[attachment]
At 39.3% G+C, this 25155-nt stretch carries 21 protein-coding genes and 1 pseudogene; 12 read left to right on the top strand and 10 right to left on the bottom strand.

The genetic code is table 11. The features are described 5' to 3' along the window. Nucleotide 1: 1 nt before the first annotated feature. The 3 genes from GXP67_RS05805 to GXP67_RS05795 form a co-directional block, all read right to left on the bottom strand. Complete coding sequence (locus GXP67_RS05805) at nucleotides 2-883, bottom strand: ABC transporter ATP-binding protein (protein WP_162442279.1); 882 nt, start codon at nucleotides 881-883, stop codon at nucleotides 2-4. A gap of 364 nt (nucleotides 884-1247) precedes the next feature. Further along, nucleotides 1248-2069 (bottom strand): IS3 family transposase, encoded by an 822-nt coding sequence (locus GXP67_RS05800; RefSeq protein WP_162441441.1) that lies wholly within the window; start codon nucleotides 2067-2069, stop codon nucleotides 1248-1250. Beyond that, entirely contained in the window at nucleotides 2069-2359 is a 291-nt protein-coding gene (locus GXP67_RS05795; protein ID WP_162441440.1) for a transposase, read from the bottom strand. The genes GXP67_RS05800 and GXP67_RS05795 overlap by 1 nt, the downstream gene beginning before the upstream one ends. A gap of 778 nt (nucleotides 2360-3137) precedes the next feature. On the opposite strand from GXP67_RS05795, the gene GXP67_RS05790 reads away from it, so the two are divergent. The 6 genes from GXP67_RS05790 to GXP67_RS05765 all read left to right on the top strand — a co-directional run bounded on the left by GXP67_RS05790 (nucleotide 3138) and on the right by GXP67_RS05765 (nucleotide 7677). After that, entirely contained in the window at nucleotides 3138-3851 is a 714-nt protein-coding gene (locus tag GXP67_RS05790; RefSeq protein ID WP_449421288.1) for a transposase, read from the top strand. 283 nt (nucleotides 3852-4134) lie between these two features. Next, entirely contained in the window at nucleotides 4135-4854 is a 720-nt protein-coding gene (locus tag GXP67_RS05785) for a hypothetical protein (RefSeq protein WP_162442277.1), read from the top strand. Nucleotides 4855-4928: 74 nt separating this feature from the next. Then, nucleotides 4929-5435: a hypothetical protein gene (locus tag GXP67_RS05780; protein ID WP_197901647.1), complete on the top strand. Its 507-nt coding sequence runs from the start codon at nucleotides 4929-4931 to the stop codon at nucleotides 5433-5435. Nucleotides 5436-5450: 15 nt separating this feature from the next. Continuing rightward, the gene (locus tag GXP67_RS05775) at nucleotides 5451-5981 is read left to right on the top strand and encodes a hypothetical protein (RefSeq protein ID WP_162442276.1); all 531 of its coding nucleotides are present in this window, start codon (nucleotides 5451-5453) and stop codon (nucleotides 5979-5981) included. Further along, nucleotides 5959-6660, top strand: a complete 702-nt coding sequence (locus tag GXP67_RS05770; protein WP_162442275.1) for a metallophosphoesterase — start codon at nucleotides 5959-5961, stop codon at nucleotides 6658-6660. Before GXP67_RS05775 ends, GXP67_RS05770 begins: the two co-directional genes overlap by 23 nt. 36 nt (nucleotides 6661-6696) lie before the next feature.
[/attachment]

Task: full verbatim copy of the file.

At 39.3% G+C, this 25155-nt stretch carries 21 protein-coding genes and 1 pseudogene; 12 read left to right on the top strand and 10 right to left on the bottom strand.

The genetic code is table 11. The features are described 5' to 3' along the window. Nucleotide 1: 1 nt before the first annotated feature. The 3 genes from GXP67_RS05805 to GXP67_RS05795 form a co-directional block, all read right to left on the bottom strand. Complete coding sequence (locus GXP67_RS05805) at nucleotides 2-883, bottom strand: ABC transporter ATP-binding protein (protein WP_162442279.1); 882 nt, start codon at nucleotides 881-883, stop codon at nucleotides 2-4. A gap of 364 nt (nucleotides 884-1247) precedes the next feature. Further along, nucleotides 1248-2069 (bottom strand): IS3 family transposase, encoded by an 822-nt coding sequence (locus GXP67_RS05800; RefSeq protein WP_162441441.1) that lies wholly within the window; start codon nucleotides 2067-2069, stop codon nucleotides 1248-1250. Beyond that, entirely contained in the window at nucleotides 2069-2359 is a 291-nt protein-coding gene (locus GXP67_RS05795; protein ID WP_162441440.1) for a transposase, read from the bottom strand. The genes GXP67_RS05800 and GXP67_RS05795 overlap by 1 nt, the downstream gene beginning before the upstream one ends. A gap of 778 nt (nucleotides 2360-3137) precedes the next feature. On the opposite strand from GXP67_RS05795, the gene GXP67_RS05790 reads away from it, so the two are divergent. The 6 genes from GXP67_RS05790 to GXP67_RS05765 all read left to right on the top strand — a co-directional run bounded on the left by GXP67_RS05790 (nucleotide 3138) and on the right by GXP67_RS05765 (nucleotide 7677). After that, entirely contained in the window at nucleotides 3138-3851 is a 714-nt protein-coding gene (locus tag GXP67_RS05790; RefSeq protein ID WP_449421288.1) for a transposase, read from the top strand. 283 nt (nucleotides 3852-4134) lie between these two features. Next, entirely contained in the window at nucleotides 4135-4854 is a 720-nt protein-coding gene (locus tag GXP67_RS05785) for a hypothetical protein (RefSeq protein WP_162442277.1), read from the top strand. Nucleotides 4855-4928: 74 nt separating this feature from the next. Then, nucleotides 4929-5435: a hypothetical protein gene (locus tag GXP67_RS05780; protein ID WP_197901647.1), complete on the top strand. Its 507-nt coding sequence runs from the start codon at nucleotides 4929-4931 to the stop codon at nucleotides 5433-5435. Nucleotides 5436-5450: 15 nt separating this feature from the next. Continuing rightward, the gene (locus tag GXP67_RS05775) at nucleotides 5451-5981 is read left to right on the top strand and encodes a hypothetical protein (RefSeq protein ID WP_162442276.1); all 531 of its coding nucleotides are present in this window, start codon (nucleotides 5451-5453) and stop codon (nucleotides 5979-5981) included. Further along, nucleotides 5959-6660, top strand: a complete 702-nt coding sequence (locus tag GXP67_RS05770; protein WP_162442275.1) for a metallophosphoesterase — start codon at nucleotides 5959-5961, stop codon at nucleotides 6658-6660. Before GXP67_RS05775 ends, GXP67_RS05770 begins: the two co-directional genes overlap by 23 nt. 36 nt (nucleotides 6661-6696) lie before the next feature.